While the clock is counting down to the 25th, things are bustling here in the shop and the warehouse, things are also coming along at the new studio shop. Renovations! It’s an exciting time, if an extremely stressful and uncertain process to set up this new space – there seem to be a lot of moving pieces, and the checklists just seem to get longer and longer.
Jon’s checklist includes:
– follow up with zoning/permits
– arrange dumpster pick-up
– meet with HVAC guy
– follow up with structural engineer guy for plans
– find a new exterior door
– remove drop ceiling
– rip up carpet that’s glued to floorboards
– fix backyard gate that jams shut
– try to salvage flooring
– pick up lighting fixtures
– find furniture that Liz likes, that is inexpensive, and not difficult to move
– ensure deerheads stay alive
– stress out about ballooning budget
Liz’s checklist includes:
– find best sunlight for plants in the new space
– tell Jon how important it is to ensure deerheads stay alive
– bring snacks
Jon has been going back and forth almost daily, and I go with him maybe once a week with the baby. These photos are only from a few weeks ago, and I think these photos are already outdated.
Here’s one last shot of the inside of the shop before construction began. It’s hard to give a good impression of the space because it’s broken up into hallways and rooms, but as things happen – and hopefully if you one day come and visit! – you’ll see how the space comes together. The walls here will mostly be gone by the time the shop is ready.
I’m going to be sad to see some of the architectural detail of this place go, but we’re planning on opening up the first floor entirely for the shop space. We’re going to try to keep as much as possible, but it’s also made of plaster, so much of it is quite fragile.
In the shop front, there are two fireplaces, but only one of them is real (this one, I think). There’s also brick that’s slowly being exposed, a dusty thrill.
Upstairs there’s also a bit of magic happening – drop ceilings coming down, wires hanging everywhere, carpet being torn up. Actually I may be one of the few people that likes carpet – for all its disadvantages, it’s comfortable for bare feet, babies learning to crawl, toddlers lying on it daydreaming, it quiets dog’s claws clicking on hard floors and it also stops Super from doing that ineffective but very noisy scampering/scurrying in one spot thing he does. But this carpet is not the sort of carpet you want babies crawling on.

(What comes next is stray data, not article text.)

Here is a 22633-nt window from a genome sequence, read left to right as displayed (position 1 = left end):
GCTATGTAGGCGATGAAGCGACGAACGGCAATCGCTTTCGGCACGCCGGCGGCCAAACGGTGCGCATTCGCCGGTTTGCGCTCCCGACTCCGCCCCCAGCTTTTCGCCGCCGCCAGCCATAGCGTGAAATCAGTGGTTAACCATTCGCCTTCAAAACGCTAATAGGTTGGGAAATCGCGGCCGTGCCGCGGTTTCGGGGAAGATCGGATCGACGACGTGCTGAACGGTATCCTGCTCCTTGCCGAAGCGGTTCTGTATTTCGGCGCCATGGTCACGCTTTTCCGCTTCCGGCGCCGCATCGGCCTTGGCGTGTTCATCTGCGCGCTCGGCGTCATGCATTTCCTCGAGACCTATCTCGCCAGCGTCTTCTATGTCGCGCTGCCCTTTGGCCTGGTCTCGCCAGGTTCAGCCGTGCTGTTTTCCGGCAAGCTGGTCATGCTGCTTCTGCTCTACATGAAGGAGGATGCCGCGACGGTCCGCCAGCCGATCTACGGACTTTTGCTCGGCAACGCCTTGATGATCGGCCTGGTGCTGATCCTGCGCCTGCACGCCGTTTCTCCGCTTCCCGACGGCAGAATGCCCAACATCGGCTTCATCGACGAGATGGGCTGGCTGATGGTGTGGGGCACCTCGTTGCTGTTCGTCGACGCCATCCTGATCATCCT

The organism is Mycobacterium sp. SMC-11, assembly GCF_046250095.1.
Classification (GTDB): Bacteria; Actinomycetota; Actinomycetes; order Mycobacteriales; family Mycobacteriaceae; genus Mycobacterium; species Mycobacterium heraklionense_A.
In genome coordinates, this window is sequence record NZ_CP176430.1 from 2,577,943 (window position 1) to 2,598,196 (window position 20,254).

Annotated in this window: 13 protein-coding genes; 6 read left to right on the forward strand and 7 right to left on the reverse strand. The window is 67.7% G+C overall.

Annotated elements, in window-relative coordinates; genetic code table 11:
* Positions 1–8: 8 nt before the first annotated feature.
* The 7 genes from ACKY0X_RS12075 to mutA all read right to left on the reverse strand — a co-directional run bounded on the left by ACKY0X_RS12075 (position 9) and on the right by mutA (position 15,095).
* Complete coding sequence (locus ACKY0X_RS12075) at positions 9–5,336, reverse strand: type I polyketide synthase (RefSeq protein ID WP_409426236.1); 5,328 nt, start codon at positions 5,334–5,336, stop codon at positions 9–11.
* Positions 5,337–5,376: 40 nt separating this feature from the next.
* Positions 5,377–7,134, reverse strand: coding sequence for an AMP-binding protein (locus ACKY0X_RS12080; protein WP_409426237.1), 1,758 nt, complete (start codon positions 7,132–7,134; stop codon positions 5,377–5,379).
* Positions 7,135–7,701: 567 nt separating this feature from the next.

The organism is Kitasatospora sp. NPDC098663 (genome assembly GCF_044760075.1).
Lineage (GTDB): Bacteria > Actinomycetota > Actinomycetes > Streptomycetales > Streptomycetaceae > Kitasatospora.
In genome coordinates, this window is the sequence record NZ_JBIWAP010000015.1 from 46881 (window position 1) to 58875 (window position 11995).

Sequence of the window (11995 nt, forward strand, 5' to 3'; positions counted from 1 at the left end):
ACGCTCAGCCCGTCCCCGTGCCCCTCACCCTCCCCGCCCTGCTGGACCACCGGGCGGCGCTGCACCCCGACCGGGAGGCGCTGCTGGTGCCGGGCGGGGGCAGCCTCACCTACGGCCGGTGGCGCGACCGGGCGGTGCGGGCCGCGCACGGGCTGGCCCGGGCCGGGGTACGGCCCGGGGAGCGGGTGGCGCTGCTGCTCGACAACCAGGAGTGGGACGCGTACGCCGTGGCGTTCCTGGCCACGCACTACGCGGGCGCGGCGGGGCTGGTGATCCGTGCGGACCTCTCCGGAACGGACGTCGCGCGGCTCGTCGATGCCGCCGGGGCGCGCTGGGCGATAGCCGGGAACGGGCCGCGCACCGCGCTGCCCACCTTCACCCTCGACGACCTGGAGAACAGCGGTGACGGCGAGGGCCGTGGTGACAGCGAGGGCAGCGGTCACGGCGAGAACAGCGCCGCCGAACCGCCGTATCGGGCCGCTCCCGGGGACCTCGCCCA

Brick everywhere! And also dust.
And hidden away in the drop ceiling: these lion… door stoppers? decorative statues? coasters?
You have to thank Jon for this photo of the dumpster coming in – I was sad to miss the event! Caleb would also have loved to have been there – I think the biweekly removal and delivery of the dumpster in our courtyard makes up for the lack of television in our household. The dumpster is already almost full from the materials from the drop ceilings and partition walls.
And here’s a peek at our third floor, which leads out onto the terrace. We’re not doing any work here, so I’m reveling in the (relatively) clean and bright space. Just imagine! A husband making breakfast for you, and bringing it up here to eat out on the terrace, perhaps with a good book and a sleepy pup. And maybe even with two babies fast asleep? Too much to ask for? One can dream.
So things are happening! There’s a saying about how no one wants to see how the sausage gets made, and I’m not sure how that fits in here: who wants to see empty dumpsters and rooms with scary wires dangling from the ceiling and weird decorative lion pieces?
Let me tell you though, from the perspective of the sausage, things are pretty intense.
Juggling preschool pick ups with scrounging in the freezer for dinner and unpacking boxes and stacks of orders waiting to be processed and Christmas shopping for in-laws and meetings with surveyors and guys who test for asbestos (what??) and the baby’s two month check up and the water tank is leaking in our bathroom but it’s okay because it’s conveniently located above the sink so it just drips right in and drips right out who cares if it’s hard to brush your teeth without weird water dripping into your toothpaste Liz just lean to the side.
Despite it all, it’s the best sort of thrill, seeing things come apart and come together. We’ve passed the first hump in the roller coaster, when you go up very slowly and you look down and you’re beginning to realize there’s no escape and I look at Jon and Jon is looking pretty serious. Now we’re just barreling forward up and down loops and hills, and I can only hope no one loses their glasses.
Every once in a while both babies are asleep (like right now) and I sit and I hum and I wonder at this crazy journey. Everything looks pretty wild right now, and the amount of Reese Pieces I’ve consumed could literally be measured in pounds at this point, but I can’t wait to see how it’s all going to turn out.
And in light of all this construction talk, I thought I’d share a lovely joke with you. At the kitchen table after school the other day, Caleb was playing with his fork, and used it to lever a book up. He looked at me and said with a grin: “forklift.”